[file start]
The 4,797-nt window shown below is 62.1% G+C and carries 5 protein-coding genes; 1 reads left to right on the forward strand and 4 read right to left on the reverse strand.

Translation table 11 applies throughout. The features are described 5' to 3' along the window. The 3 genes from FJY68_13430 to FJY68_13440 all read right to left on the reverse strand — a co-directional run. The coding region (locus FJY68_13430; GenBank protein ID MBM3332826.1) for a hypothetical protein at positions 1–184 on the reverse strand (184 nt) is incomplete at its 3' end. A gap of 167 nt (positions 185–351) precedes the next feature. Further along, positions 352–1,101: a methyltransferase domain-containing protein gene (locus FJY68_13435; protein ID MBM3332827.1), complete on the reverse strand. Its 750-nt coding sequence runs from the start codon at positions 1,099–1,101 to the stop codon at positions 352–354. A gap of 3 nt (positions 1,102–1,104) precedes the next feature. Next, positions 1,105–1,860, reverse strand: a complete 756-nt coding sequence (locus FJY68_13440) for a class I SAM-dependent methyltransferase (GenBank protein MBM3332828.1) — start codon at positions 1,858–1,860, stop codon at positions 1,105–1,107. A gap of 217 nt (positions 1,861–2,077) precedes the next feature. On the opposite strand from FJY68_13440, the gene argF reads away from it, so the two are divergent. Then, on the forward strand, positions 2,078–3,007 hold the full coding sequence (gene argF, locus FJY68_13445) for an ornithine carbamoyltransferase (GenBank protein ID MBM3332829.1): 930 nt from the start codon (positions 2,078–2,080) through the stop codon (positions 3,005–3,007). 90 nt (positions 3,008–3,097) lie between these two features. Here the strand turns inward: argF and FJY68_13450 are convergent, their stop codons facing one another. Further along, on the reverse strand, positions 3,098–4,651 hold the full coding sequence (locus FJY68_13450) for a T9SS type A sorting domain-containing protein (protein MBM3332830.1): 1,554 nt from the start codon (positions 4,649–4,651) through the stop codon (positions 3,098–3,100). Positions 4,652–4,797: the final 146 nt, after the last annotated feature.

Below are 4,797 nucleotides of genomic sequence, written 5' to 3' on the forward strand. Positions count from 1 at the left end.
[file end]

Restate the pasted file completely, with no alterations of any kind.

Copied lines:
The 4,797-nt window shown below is 62.1% G+C and carries 5 protein-coding genes; 1 reads left to right on the forward strand and 4 read right to left on the reverse strand.

Translation table 11 applies throughout. The features are described 5' to 3' along the window. The 3 genes from FJY68_13430 to FJY68_13440 all read right to left on the reverse strand — a co-directional run. The coding region (locus FJY68_13430; GenBank protein ID MBM3332826.1) for a hypothetical protein at positions 1–184 on the reverse strand (184 nt) is incomplete at its 3' end. A gap of 167 nt (positions 185–351) precedes the next feature. Further along, positions 352–1,101: a methyltransferase domain-containing protein gene (locus FJY68_13435; protein ID MBM3332827.1), complete on the reverse strand. Its 750-nt coding sequence runs from the start codon at positions 1,099–1,101 to the stop codon at positions 352–354. A gap of 3 nt (positions 1,102–1,104) precedes the next feature. Next, positions 1,105–1,860, reverse strand: a complete 756-nt coding sequence (locus FJY68_13440) for a class I SAM-dependent methyltransferase (GenBank protein MBM3332828.1) — start codon at positions 1,858–1,860, stop codon at positions 1,105–1,107. A gap of 217 nt (positions 1,861–2,077) precedes the next feature. On the opposite strand from FJY68_13440, the gene argF reads away from it, so the two are divergent. Then, on the forward strand, positions 2,078–3,007 hold the full coding sequence (gene argF, locus FJY68_13445) for an ornithine carbamoyltransferase (GenBank protein ID MBM3332829.1): 930 nt from the start codon (positions 2,078–2,080) through the stop codon (positions 3,005–3,007). 90 nt (positions 3,008–3,097) lie between these two features. Here the strand turns inward: argF and FJY68_13450 are convergent, their stop codons facing one another. Further along, on the reverse strand, positions 3,098–4,651 hold the full coding sequence (locus FJY68_13450) for a T9SS type A sorting domain-containing protein (protein MBM3332830.1): 1,554 nt from the start codon (positions 4,649–4,651) through the stop codon (positions 3,098–3,100). Positions 4,652–4,797: the final 146 nt, after the last annotated feature.

Below are 4,797 nucleotides of genomic sequence, written 5' to 3' on the forward strand. Positions count from 1 at the left end.